Apologetics: A Bazooka…Really?

Apologetics – “A systematic argumentative discourse in defense.” This from Merriam-Webster’s dictionary. But what are apologetics actually for? What purpose do they accomplish? How should we use them?

Instead of being exhaustive in my answer, let me take a different approach – I’ll explain what they’re not for.

As a young and impressionable teenager I was taught a little mini-course on apologetics. Several things were covered: the archaeological record of the Bible, the trustworthiness of the Bible, etc. Much of it, however, focused on the apparent clash between science and the Bible. Some of what I learned that week was helpful, some of it wasn’t.

The least helpful by far was a comment made by the speaker during an impassioned monologue against evolutionary science.

“I’m gonna give you a bazooka so you can go home and blow your science teachers away!”

Amen! I felt like I was in a war, pulse racing, adrenaline pumping. I was ready to take the ammunition I had been given so that I could go home and shame science teachers, atheists, and skeptics alike.

Huh? Is that what it’s really about? Shaming people? Confronting them? Blowing them away?

And yet this is often how apologetics are used, and if we’re not careful, it’s how you and I can begin thinking about them. Apologetics are for me to learn to use on others.

But has it ever occurred to you that apologetics may sometimes be better used for you to shape, convince, and encourage your own heart?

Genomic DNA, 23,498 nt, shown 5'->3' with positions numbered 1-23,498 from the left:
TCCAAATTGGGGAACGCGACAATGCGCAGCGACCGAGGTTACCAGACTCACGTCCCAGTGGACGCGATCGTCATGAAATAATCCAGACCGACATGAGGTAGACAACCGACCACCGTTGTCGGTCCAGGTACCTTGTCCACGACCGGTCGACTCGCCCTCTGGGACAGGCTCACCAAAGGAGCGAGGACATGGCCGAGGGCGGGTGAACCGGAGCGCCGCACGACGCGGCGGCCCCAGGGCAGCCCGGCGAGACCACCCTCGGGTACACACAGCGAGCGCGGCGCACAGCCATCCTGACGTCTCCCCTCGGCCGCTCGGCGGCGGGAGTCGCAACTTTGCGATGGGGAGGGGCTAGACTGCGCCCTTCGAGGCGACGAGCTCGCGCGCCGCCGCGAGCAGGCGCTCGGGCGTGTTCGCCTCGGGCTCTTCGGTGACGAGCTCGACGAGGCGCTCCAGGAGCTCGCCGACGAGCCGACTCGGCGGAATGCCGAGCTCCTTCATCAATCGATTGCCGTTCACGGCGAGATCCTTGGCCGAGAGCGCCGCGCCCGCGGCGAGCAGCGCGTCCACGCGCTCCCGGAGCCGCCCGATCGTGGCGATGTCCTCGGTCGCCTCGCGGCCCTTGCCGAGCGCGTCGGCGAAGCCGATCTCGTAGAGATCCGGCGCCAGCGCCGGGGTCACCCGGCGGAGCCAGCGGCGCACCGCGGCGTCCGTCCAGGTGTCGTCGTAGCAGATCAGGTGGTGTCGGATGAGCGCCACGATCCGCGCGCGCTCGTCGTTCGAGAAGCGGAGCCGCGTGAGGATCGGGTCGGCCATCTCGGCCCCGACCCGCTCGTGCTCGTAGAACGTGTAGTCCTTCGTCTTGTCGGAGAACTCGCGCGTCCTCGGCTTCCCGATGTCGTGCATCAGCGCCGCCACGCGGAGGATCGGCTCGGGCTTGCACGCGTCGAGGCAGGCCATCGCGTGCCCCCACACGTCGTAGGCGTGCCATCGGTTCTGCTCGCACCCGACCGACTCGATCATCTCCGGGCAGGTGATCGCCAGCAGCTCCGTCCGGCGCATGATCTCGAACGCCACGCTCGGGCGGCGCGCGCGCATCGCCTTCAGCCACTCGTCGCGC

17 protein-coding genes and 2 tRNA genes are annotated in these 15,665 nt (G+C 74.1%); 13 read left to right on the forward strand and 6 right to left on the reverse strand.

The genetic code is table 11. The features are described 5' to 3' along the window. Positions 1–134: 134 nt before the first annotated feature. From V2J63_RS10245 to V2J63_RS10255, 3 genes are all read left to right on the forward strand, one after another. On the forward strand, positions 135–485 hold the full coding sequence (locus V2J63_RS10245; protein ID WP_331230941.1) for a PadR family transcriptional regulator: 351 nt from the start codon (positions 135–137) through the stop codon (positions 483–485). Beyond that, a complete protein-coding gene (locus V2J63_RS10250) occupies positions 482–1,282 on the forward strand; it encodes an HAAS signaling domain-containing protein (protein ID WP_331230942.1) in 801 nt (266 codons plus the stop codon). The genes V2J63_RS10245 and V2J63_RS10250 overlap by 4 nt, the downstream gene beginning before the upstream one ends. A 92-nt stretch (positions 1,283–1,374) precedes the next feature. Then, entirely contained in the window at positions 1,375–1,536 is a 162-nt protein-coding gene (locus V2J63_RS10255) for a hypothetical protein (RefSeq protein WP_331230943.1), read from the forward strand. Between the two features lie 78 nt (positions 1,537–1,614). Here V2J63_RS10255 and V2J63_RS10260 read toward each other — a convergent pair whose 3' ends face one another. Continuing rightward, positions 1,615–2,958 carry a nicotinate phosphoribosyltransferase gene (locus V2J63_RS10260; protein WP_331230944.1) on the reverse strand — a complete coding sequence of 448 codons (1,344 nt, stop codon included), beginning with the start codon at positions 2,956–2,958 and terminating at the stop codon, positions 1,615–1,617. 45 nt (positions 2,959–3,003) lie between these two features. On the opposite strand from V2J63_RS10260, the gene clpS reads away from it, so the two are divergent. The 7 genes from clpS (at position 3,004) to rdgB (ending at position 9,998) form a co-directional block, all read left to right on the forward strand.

In my life, I’ve found this use of apologetics to be far more beneficial than the adversarial one. Over the next few weeks look for Saturdays here on ESI to have an apologetic tone to them. But don’t read them to use them on others or advert your eyes because apologetics are a waste of time since you already believe, read them to use on your own heart.

I’ll end with a quote that’s been ringing in my ears, which eloquently persuades us to remember that our faith is a reasonable and historic one that is grounded in reality –

“It’s like this: if you love a person, your love goes beyond the facts of that person, but it’s rooted in the facts about that person. For example, you love your wife because she’s gorgeous, she’s nice, she’s sweet, she’s kind…But your love goes beyond that. You can know all these things about your wife and not be in love with her and put your trust in her, but you do…So it is with falling in love with Jesus. To have a relationship with Jesus Christ goes beyond just knowing the historical facts about him, yet it’s rooted in the historical facts about him. I believe in Jesus on the basis of the historical evidence, but my relationship goes way beyond the evidence. I have to put my trust in him and walk with him on a daily basis.”

Join me as we take a look at some of the historical and rational basis for our faith.

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